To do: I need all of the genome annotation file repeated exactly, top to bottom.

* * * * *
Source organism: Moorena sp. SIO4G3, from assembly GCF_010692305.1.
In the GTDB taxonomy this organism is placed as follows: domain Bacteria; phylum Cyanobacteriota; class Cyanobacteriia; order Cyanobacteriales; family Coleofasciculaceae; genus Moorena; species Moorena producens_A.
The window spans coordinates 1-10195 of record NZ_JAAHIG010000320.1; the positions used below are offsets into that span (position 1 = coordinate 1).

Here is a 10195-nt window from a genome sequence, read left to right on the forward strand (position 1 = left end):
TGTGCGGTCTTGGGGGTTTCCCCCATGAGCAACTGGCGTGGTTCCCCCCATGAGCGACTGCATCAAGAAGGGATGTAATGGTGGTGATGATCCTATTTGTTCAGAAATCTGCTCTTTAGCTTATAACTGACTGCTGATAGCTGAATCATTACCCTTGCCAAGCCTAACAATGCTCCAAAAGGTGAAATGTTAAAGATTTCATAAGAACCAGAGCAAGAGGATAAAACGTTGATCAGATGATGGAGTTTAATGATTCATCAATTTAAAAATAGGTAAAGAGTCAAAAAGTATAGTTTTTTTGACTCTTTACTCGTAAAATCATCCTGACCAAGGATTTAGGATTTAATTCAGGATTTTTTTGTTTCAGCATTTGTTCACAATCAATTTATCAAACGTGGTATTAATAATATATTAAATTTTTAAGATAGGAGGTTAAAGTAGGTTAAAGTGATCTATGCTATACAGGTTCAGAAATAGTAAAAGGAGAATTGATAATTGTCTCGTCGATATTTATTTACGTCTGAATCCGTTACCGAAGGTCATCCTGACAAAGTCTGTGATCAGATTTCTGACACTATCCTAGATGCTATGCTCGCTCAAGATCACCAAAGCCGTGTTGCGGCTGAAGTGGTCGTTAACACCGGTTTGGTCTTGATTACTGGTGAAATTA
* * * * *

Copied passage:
Source organism: Moorena sp. SIO4G3, from assembly GCF_010692305.1.
In the GTDB taxonomy this organism is placed as follows: domain Bacteria; phylum Cyanobacteriota; class Cyanobacteriia; order Cyanobacteriales; family Coleofasciculaceae; genus Moorena; species Moorena producens_A.
The window spans coordinates 1-10195 of record NZ_JAAHIG010000320.1; the positions used below are offsets into that span (position 1 = coordinate 1).

Here is a 10195-nt window from a genome sequence, read left to right on the forward strand (position 1 = left end):
TGTGCGGTCTTGGGGGTTTCCCCCATGAGCAACTGGCGTGGTTCCCCCCATGAGCGACTGCATCAAGAAGGGATGTAATGGTGGTGATGATCCTATTTGTTCAGAAATCTGCTCTTTAGCTTATAACTGACTGCTGATAGCTGAATCATTACCCTTGCCAAGCCTAACAATGCTCCAAAAGGTGAAATGTTAAAGATTTCATAAGAACCAGAGCAAGAGGATAAAACGTTGATCAGATGATGGAGTTTAATGATTCATCAATTTAAAAATAGGTAAAGAGTCAAAAAGTATAGTTTTTTTGACTCTTTACTCGTAAAATCATCCTGACCAAGGATTTAGGATTTAATTCAGGATTTTTTTGTTTCAGCATTTGTTCACAATCAATTTATCAAACGTGGTATTAATAATATATTAAATTTTTAAGATAGGAGGTTAAAGTAGGTTAAAGTGATCTATGCTATACAGGTTCAGAAATAGTAAAAGGAGAATTGATAATTGTCTCGTCGATATTTATTTACGTCTGAATCCGTTACCGAAGGTCATCCTGACAAAGTCTGTGATCAGATTTCTGACACTATCCTAGATGCTATGCTCGCTCAAGATCACCAAAGCCGTGTTGCGGCTGAAGTGGTCGTTAACACCGGTTTGGTCTTGATTACTGGTGAAATTA